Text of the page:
GUWAHATI, Sept 10 - As part of a joint initiative by Kamakhya Devalaya, Care Assam and Eco Waste Management, the setting up of a scientific waste management for the holy shrine of Goddess Kamakhya got a kick-start on Sunday.
The project has been undertaken under the technical guidance of Dr Pradip Baishya, president of Care Assam and initiatives of Bhupesh Sarma, secretary of Kamakhya Devalaya.
�An in-situ waste segregating and processing system is being planned and implemented for this popular shrine which is one of the 10 iconic places in India and a major tourist attraction. There could not have been a better place for the auspicious beginning of a proper waste management system than Kamakhya Devalaya where people from all walks of life from all over the world throng,� Dr Baishya said.
The plan for creating a Swachh Kamakhya consists of an integrated waste segregating and processing system in the temple campus developed by Eco Waste Management is the essence of this project.
Care Assam organised a daylong campaign in the temple campus on Sunday with the objective of sensitising the devotees on the importance of waste management and being responsible to garbage disposal.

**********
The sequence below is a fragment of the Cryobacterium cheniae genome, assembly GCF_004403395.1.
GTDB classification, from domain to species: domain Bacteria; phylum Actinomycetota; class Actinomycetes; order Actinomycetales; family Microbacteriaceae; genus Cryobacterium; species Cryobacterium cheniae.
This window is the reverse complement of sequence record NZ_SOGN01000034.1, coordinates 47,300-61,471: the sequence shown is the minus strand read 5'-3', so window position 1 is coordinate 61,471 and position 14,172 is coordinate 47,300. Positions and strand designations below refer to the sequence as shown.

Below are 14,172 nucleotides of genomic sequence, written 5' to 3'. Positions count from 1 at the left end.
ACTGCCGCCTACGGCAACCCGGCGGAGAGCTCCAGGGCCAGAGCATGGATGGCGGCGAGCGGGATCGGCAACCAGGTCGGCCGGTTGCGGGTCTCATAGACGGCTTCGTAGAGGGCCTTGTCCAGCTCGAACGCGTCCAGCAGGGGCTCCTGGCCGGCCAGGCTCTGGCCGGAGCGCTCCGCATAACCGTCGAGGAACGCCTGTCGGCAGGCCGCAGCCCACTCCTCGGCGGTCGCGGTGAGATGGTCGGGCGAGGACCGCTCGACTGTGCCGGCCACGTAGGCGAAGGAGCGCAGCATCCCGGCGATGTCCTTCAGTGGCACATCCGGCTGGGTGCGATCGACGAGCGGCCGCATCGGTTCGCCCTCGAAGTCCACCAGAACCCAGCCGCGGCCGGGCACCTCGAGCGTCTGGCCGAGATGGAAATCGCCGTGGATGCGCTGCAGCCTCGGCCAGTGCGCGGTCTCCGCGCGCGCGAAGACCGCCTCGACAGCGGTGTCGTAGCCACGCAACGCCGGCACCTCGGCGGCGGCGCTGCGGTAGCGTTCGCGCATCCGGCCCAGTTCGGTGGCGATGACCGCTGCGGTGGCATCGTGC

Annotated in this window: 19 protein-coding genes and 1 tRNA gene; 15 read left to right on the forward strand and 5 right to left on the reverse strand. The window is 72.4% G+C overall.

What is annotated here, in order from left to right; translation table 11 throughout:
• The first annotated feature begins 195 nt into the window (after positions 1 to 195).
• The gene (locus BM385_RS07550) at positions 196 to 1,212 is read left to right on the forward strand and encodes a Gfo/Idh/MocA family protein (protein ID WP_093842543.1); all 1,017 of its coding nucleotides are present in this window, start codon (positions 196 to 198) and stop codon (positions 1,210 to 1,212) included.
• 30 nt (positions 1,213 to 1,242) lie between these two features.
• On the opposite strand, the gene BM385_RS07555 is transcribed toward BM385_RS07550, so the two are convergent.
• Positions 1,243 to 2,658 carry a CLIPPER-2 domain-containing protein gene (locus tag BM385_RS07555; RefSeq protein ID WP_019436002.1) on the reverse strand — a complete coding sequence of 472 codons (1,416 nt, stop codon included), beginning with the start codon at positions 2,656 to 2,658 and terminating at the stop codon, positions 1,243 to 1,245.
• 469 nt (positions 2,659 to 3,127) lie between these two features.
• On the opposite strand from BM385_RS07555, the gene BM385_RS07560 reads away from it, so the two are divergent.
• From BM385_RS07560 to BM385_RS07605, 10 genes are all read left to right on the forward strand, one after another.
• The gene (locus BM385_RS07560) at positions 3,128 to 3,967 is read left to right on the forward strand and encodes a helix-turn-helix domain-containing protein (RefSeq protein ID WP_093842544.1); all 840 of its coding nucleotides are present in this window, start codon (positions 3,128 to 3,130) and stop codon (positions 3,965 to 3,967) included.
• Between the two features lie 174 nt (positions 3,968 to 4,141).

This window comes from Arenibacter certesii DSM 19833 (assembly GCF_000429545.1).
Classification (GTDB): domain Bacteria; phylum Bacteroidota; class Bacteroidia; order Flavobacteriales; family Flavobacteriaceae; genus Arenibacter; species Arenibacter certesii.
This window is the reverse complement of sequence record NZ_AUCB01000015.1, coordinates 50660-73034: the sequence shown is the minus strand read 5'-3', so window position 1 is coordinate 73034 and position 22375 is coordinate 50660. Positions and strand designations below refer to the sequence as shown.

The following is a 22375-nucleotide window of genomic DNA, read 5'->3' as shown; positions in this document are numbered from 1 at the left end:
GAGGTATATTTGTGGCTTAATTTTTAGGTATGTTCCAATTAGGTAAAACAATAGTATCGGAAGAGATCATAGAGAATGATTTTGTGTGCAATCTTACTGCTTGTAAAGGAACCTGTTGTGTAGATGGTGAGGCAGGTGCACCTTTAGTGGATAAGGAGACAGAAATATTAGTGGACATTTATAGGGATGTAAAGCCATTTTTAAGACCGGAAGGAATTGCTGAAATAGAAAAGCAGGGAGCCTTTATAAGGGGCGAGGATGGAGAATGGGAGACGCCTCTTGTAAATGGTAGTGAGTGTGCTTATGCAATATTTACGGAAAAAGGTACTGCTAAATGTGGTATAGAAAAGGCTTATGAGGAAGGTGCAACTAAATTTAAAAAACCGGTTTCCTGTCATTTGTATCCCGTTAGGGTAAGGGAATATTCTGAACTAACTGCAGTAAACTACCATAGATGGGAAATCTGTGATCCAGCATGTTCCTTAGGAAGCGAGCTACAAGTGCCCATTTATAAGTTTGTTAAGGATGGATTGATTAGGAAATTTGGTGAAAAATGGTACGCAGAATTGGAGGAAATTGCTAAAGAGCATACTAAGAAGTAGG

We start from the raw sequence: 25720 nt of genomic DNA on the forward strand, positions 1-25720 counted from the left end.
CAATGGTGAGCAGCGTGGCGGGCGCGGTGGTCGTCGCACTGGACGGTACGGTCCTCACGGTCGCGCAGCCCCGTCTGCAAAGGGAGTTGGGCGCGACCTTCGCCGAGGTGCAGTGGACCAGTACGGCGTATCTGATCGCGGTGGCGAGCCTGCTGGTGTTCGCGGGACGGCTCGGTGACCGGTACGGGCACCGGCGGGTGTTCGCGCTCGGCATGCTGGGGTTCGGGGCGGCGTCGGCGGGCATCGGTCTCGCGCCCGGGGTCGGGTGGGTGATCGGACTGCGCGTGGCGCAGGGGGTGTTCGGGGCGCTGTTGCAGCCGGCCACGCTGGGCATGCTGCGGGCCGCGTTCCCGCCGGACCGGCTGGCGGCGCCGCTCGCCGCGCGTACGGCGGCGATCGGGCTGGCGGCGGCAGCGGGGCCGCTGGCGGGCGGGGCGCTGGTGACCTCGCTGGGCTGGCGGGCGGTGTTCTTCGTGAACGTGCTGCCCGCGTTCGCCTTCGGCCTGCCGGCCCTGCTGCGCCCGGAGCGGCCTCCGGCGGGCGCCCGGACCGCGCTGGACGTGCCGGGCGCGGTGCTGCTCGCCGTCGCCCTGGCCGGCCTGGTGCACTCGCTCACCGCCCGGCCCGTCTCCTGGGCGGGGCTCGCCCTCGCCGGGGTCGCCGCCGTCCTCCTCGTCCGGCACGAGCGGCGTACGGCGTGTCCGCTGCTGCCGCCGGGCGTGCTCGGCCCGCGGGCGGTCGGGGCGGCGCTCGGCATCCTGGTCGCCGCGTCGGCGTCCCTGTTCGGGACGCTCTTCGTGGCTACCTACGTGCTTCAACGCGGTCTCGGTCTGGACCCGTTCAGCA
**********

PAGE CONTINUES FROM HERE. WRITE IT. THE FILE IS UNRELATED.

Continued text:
Dr Baishya, who is also an Assistant Professor from Assam Engineering College, Guwahati, was the chief guest on the occasion. Mohit Sarma and Kabindra Prasad Sarma, Doloi of Kamakhya Devalaya were the guests of honour.
A street play by youngsters was performed to propagate the message of creating a Swachh Bharat. Waste segregating bins have been installed inside the temple campus with relevant information. Leaflets with information on responsible waste disposal procedures were also distributed to the public. Specially-designed waste segregating bins were also distributed to shopkeepers in the area as part of the first testing phase of the project.
There were demonstrations of portable composting techniques like the Rotary Drum Composter in different sizes which can be used for community and also at household level. There was also a felicitation ceremony of four waste cleaners of Kamakhya temple for providing hygienic cleaning services.
�Devotees in thousands gather in temples and pay offerings to the goddess that include flowers, fruits, incense sticks, earthen lamps, food items, etc. Most or parts of these offerings are discarded once the rituals are over, creating litter and polluting the temple environment. India is a country of festivals and there are many occasions all year round where a lot of waste is generated in holy shrines. Besides these there are also all kinds of human activities going on in a busy temple which generate different categories of garbage,� Dr Baishya said, adding that the offerings in temples were also a resource which if disposed scientifically and processed further.